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>> It's not impossible that we will look back in 20 years and see Japan not as some sort of failure but simply as the first society that had to learn to live without growth.

They still haven't learned, they're trying really really hard to force growth. Negative interest rates can be seen as a tax on inactivity, and while it's been talked about in the US, I think it comes too close to taxing assets for the rich to embrace it.




> I think it comes too close to taxing assets for the rich to embrace it.

What's wrong with taxing assets (wealth)? I don't know the full economic implications, but I think it may be more fair than taxing income. Wealth is a much better measure of a person's financial strength. Consider:

* Because we tax income, a person with $1 billion in assets who makes $100,000 pays less tax than a person with $0 assets and makes $150,000.

* Because we tax income, a person who loses all their assets in the housing collapse but earns $100,000 pays more tax than the person whose assets appreciate $1 million but earns only $50,000 in income.

* If we tax wealth, future taxes are much more predictable, enabling more efficient long-term investment and planning. I could make a pretty good guess about what my tax bill will be next year, 5 years from now, etc. The billionaire can make much longer-term projections.

As a rough estimate of the wealth tax rate: One estimate of total wealth in the US is $80 trillion and the federal government takes in ~$3 trillion in revenue. By those numbers, the wealth tax rate would be 3.75% for the average American, if all that revenue were replaced by a wealth tax.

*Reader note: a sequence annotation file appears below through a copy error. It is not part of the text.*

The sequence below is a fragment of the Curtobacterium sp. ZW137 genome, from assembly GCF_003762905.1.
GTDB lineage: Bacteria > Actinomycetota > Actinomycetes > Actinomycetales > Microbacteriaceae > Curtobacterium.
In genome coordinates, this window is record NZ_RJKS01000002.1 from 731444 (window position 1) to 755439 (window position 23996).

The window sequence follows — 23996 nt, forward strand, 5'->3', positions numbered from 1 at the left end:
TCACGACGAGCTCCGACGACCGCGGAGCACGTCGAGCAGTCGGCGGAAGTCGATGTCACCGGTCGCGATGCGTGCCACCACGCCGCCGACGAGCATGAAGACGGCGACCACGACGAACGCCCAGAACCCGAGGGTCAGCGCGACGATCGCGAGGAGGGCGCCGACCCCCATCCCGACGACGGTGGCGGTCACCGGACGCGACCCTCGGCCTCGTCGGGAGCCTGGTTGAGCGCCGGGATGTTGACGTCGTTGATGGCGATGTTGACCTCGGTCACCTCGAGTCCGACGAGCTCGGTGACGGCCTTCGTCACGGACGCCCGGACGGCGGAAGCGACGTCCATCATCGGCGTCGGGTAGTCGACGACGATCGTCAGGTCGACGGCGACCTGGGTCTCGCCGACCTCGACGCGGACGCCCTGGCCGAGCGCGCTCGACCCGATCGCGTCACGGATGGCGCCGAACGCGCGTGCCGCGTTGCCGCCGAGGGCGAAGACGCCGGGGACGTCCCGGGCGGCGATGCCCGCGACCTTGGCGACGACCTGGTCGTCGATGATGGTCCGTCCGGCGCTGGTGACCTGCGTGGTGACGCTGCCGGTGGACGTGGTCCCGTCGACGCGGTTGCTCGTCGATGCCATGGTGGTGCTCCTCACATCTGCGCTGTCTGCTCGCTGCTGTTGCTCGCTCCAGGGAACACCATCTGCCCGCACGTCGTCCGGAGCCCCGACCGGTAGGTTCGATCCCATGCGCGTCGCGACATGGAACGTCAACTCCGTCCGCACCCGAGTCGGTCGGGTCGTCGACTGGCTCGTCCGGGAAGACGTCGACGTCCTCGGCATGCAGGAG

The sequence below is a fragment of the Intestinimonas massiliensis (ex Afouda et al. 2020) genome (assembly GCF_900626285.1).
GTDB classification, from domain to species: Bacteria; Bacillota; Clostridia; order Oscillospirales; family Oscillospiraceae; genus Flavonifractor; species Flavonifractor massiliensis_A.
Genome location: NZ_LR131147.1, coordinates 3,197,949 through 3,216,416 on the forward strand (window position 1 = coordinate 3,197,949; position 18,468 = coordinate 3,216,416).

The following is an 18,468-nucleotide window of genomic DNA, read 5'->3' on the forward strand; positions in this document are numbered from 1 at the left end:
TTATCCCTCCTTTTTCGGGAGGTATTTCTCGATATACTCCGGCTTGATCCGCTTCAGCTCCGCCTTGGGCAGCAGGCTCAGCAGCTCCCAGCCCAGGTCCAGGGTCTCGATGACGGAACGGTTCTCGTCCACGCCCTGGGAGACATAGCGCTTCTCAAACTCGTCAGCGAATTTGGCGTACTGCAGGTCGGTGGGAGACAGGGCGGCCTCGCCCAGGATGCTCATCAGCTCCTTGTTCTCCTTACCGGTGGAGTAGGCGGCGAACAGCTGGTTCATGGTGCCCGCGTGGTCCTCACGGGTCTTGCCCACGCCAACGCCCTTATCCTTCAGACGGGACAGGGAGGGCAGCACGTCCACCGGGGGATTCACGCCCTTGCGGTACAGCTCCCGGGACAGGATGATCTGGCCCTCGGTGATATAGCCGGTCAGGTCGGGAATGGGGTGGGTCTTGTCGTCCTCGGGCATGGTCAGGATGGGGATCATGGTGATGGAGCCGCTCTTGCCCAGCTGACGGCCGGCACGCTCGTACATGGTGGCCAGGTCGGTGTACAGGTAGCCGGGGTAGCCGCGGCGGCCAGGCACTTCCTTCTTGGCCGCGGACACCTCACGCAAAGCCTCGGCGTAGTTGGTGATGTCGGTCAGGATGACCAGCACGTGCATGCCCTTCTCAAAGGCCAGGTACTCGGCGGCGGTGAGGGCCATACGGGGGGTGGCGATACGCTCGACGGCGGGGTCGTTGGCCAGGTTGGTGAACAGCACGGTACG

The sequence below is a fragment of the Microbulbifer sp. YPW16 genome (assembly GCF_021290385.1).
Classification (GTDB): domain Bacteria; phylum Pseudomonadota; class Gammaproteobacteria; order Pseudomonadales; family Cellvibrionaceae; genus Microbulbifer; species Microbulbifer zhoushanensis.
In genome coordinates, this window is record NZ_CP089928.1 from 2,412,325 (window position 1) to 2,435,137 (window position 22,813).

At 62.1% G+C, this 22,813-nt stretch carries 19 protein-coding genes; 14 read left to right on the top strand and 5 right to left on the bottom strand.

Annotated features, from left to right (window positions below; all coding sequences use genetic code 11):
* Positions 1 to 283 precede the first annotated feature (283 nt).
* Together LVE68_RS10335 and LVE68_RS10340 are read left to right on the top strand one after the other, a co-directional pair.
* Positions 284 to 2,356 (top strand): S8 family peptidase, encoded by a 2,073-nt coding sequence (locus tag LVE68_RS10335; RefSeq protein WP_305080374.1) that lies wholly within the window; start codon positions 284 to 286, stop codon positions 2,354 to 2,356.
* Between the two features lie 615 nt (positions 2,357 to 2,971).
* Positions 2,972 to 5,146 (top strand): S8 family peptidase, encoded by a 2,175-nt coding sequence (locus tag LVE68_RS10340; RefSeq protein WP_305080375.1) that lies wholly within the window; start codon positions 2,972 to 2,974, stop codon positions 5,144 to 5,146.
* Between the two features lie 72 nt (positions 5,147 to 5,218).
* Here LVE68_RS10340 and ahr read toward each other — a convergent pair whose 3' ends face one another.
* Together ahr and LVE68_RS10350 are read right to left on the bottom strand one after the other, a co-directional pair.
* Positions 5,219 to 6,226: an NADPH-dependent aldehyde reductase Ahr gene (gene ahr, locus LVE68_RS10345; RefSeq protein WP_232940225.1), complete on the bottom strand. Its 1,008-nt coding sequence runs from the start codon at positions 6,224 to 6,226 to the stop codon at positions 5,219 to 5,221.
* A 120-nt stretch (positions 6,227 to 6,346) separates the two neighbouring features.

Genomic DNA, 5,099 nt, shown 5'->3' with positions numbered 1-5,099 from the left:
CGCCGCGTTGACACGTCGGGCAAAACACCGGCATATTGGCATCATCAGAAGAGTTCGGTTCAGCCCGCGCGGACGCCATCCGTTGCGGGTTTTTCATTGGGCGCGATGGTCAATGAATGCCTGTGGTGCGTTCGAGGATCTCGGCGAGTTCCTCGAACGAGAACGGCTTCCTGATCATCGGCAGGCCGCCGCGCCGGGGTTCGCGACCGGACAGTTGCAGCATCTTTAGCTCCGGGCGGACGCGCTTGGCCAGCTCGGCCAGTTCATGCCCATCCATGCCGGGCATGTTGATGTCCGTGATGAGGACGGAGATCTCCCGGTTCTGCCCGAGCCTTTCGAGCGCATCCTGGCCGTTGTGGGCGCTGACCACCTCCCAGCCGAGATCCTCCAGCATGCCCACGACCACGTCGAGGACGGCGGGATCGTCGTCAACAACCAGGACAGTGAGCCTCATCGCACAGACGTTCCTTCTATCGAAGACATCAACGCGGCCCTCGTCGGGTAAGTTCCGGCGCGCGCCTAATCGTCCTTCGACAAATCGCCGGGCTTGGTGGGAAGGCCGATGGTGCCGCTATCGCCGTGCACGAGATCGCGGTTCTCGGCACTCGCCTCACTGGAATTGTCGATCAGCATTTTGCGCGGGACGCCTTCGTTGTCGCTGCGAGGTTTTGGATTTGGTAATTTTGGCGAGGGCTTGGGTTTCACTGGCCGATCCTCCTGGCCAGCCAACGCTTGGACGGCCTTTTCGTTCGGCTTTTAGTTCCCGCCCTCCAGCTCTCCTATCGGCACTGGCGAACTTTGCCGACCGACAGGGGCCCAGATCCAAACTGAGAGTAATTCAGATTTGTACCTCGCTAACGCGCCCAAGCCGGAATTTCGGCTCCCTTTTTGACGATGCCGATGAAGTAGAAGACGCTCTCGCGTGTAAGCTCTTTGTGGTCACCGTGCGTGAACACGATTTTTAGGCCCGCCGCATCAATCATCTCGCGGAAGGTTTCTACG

So, in essence, we punish responsible people who save for retirement. No thanks.

Also, one unintended consequence of this policy would be that the MINIMUM interest rate you would have to pay would be 3.75% because below that it makes more sense to just buy a gold bar and bury it in the backyard vs. lend it out.

Basically, the way you can imagine the impact of that is that your mortgage interest would (today) essentially double. Again, no thanks.


Generally wealth taxes (and many other taxes) will not apply to retirement funds (when said funds are in an account specifically for those)[1]

[1] http://guides.wsj.com/personal-finance/retirement/what-is-a-...


thats great, but 1) a 401k is not sufficient for retirement and 2) the other caveat (adding 3.25% to any interest rate) is far worse.


> the MINIMUM interest rate you would have to pay would be 3.75% because below that it makes more sense to just buy a gold bar and bury it in the backyard vs. lend it out.

I don't quite follow. I have to pay a tax of 3.75% of the gold bar's value whether I keep it or lend it. Even if I only can lend it at 2%, that's still better than nothing.


He's suggesting that you avoid taxes by hiding your assets.


It is used in practice in some countries, although mostly at a rate that's a fraction of a percent and excluding some lower tier.

https://en.wikipedia.org/wiki/Wealth_tax#Current_examples


But wealth isn't just a pile of cash under someone's bed. It's usually held as assets: homes, securities, land, etc.

Do you really want to require someone to sell 3.75% of their stake in a start-up every year so they can pay the taxes on it?